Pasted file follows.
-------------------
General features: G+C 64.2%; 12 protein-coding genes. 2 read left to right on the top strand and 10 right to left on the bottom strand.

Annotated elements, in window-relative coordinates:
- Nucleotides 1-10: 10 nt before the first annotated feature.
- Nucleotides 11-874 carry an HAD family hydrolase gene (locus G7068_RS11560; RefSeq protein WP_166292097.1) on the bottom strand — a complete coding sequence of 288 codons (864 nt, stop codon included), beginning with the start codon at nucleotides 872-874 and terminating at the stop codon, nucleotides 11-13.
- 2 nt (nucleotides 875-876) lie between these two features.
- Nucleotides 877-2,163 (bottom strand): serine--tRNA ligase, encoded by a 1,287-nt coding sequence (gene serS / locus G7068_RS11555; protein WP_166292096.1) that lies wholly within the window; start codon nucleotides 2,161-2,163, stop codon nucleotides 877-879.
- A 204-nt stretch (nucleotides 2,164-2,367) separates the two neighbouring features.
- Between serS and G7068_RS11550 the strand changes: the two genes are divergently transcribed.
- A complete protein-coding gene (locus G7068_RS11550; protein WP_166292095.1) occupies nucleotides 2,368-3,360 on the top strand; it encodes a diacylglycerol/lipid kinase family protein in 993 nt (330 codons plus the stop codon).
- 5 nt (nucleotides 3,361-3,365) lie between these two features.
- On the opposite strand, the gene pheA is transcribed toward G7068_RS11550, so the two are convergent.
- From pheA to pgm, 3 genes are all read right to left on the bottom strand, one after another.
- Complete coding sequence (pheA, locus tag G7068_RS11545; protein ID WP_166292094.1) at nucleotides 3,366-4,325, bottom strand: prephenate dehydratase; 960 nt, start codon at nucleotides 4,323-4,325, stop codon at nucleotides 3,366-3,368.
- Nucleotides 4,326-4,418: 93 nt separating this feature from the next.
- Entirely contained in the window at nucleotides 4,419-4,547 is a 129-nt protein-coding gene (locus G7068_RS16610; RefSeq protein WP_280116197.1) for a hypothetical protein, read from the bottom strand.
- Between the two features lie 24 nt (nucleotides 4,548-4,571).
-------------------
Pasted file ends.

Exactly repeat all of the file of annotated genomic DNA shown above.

General features: G+C 64.2%; 12 protein-coding genes. 2 read left to right on the top strand and 10 right to left on the bottom strand.

Annotated elements, in window-relative coordinates:
- Nucleotides 1-10: 10 nt before the first annotated feature.
- Nucleotides 11-874 carry an HAD family hydrolase gene (locus G7068_RS11560; RefSeq protein WP_166292097.1) on the bottom strand — a complete coding sequence of 288 codons (864 nt, stop codon included), beginning with the start codon at nucleotides 872-874 and terminating at the stop codon, nucleotides 11-13.
- 2 nt (nucleotides 875-876) lie between these two features.
- Nucleotides 877-2,163 (bottom strand): serine--tRNA ligase, encoded by a 1,287-nt coding sequence (gene serS / locus G7068_RS11555; protein WP_166292096.1) that lies wholly within the window; start codon nucleotides 2,161-2,163, stop codon nucleotides 877-879.
- A 204-nt stretch (nucleotides 2,164-2,367) separates the two neighbouring features.
- Between serS and G7068_RS11550 the strand changes: the two genes are divergently transcribed.
- A complete protein-coding gene (locus G7068_RS11550; protein WP_166292095.1) occupies nucleotides 2,368-3,360 on the top strand; it encodes a diacylglycerol/lipid kinase family protein in 993 nt (330 codons plus the stop codon).
- 5 nt (nucleotides 3,361-3,365) lie between these two features.
- On the opposite strand, the gene pheA is transcribed toward G7068_RS11550, so the two are convergent.
- From pheA to pgm, 3 genes are all read right to left on the bottom strand, one after another.
- Complete coding sequence (pheA, locus tag G7068_RS11545; protein ID WP_166292094.1) at nucleotides 3,366-4,325, bottom strand: prephenate dehydratase; 960 nt, start codon at nucleotides 4,323-4,325, stop codon at nucleotides 3,366-3,368.
- Nucleotides 4,326-4,418: 93 nt separating this feature from the next.
- Entirely contained in the window at nucleotides 4,419-4,547 is a 129-nt protein-coding gene (locus G7068_RS16610; RefSeq protein WP_280116197.1) for a hypothetical protein, read from the bottom strand.
- Between the two features lie 24 nt (nucleotides 4,548-4,571).